Moving water – waterfalls, rivers, streams and surf – often presents unique challenges to the landscape photographer. The most common way to capture images of moving water is to use a slower shutter speed. But how slow should the shutter speed be? The answer largely depends on the effect you are looking for in the final image.
I normally divide my approach to shooting moving water into these three desired effects:
The silky effect is generally a soft blur that contains some texture or threads of water. The milky effect shows no texture and the water is completely blurred. The textural effect is a mixture of the previous two. It conveys a sense of motion but contains more textural threads in the water. I could include stop motion as well, but it is not a water effect that I personally like.
There is always a debate among some photographers that the motion look, in its various forms, does not look natural – that the stop-motion look is more “realistic.” It is a silly argument at best that has no right or wrong answer. Moving water consists of millions of molecules in motion. The human eye never actually sees that, any more than we actually see the molecules frozen in mid-flow. For my own work I prefer the motion look, the sense of softness it creates and the contrasts in texture that come from blending the flow of water with solid objects. But it comes down to your preference as a photographer and your own personal vision.
But the question still remains. How slow or fast should the shutter speed be to effectively capture moving water? The answer largely depends on the water’s speed or flow rate. Other factors such as the environmental conditions, time of day and even the lens focal length also come into play. The following shutter times are typical for my moving water exposures, but are by no means set in stone:
– Silky effect for waterfalls and other cascades – 1/2 second to 2 seconds
– Milky effect for waterfalls and flat moving water – 2 seconds to 30 seconds (and even longer)
– Textural effect for waterfalls and flat moving water – 1/15 of a second to 1/4 of a second
So why are these times not set in stone? Because environmental conditions, time of day, lens focal length and the addition of filters all have an effect on the time. I do a lot of my water work in the early morning or early evening. The reason for this is that the light is lower in contrast. But foggy conditions and overcast skies are also great times to shoot water. These conditions generally extend the shooting times during the day past the golden hours. At these time frames, with lower ISO settings and apertures of f8 to f11, shutter times can start off beyond one second and approach 4 to 8 seconds. This is especially true in forested locations. And this is before a filter has been applied.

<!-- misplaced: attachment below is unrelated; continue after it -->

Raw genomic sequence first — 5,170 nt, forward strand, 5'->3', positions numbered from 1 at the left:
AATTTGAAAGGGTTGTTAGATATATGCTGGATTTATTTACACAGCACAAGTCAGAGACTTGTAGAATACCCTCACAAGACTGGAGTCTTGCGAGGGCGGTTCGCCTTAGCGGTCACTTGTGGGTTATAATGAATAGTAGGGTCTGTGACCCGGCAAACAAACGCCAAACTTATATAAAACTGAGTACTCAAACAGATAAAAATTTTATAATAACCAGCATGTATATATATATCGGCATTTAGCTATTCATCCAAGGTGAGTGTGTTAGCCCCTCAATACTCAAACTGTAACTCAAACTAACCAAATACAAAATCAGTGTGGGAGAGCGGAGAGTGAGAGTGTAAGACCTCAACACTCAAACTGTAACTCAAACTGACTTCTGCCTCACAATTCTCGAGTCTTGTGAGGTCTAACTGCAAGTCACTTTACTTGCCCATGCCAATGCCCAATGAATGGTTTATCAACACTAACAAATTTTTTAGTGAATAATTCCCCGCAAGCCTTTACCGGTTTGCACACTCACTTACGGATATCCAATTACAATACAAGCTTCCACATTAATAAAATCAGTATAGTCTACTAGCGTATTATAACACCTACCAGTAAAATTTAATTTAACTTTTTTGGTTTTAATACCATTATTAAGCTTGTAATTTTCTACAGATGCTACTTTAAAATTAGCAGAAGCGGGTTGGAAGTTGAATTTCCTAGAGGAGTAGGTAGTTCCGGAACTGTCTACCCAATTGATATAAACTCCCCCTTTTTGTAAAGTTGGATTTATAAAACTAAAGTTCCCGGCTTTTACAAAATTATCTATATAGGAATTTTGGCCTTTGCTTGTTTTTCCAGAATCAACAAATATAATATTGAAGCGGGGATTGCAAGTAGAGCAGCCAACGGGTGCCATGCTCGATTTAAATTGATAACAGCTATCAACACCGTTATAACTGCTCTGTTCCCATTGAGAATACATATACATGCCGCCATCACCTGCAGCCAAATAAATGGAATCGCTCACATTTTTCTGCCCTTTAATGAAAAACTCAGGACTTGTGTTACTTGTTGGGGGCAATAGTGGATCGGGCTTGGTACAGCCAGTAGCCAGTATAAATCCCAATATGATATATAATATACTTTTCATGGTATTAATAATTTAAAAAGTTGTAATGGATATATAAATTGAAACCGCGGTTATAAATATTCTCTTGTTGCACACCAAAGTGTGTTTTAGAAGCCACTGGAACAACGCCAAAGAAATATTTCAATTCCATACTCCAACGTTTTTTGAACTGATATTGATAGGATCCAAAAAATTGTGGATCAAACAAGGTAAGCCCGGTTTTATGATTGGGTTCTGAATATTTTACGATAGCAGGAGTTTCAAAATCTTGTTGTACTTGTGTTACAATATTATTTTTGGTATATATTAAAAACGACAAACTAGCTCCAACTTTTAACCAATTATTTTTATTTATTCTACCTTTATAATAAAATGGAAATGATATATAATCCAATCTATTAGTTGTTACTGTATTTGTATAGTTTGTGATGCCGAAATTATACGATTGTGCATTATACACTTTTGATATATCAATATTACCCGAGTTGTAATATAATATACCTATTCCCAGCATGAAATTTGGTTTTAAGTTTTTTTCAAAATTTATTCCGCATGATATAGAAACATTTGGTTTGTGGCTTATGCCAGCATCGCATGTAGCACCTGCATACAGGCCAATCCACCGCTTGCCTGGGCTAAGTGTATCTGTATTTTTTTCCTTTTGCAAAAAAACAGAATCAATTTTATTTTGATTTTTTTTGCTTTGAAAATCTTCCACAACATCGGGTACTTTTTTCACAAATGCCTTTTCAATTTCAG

I will stop here briefly and say that in nearly all shooting conditions and times, I use, at the very least, a circular polarizer. This essential filter reduces specular highlights on water surfaces and wet surfaces on rocks and plants. A polarizer can lesson the amount of light striking the sensor between 1.3 (Singh-Ray polarizers) to 2 stops (most other polarizers). So if my starting exposure is one second, the addition of a polarizer can extend the shutter time to 2-4 seconds. A solid or variable neutral density filter will further lengthen shutter time. For example, if you use a 3-stop ND and a polarizer, that 1 second exposure extends to 30 seconds. Because I use set apertures from f8 to f11, to achieve an extended depth of field, my approach to the capture effect depends on how and when I stack my filters, and whether I need to alter the base ISO of the camera. Remember from the exposure triangle that any adjustment of ISO or aperture will affect shutter speed. Since my apertures are generally set I make my shutter speed adjustments by altering the ISO and filtering.
It may seem complicated but consider the following scenario. I have arrived in the early morning at a waterfall with a high flow rate. Through several test shots, at ISO 50 and with a polarizer, I have determined that any capture beyond 1/2 to 1 second will create a shot with the water rendered as a formless mass. What I need is a little texture. With a simple adjustment of the ISO to 400 I can shoot that waterfall at 1/8 of a second and add some much needed texture to the form of the water. This all comes down to some very simple decisions in the field. What are my conditions? What is the speed of the water? Is it moving fast, moderately or slow? And ultimately what do I want to achieve in the composition? From that starting point, set up your composition, and make a series of test shots and study the effect on the camera’s view screen. Is the shot going to look good with the milky effect or do you need some texture?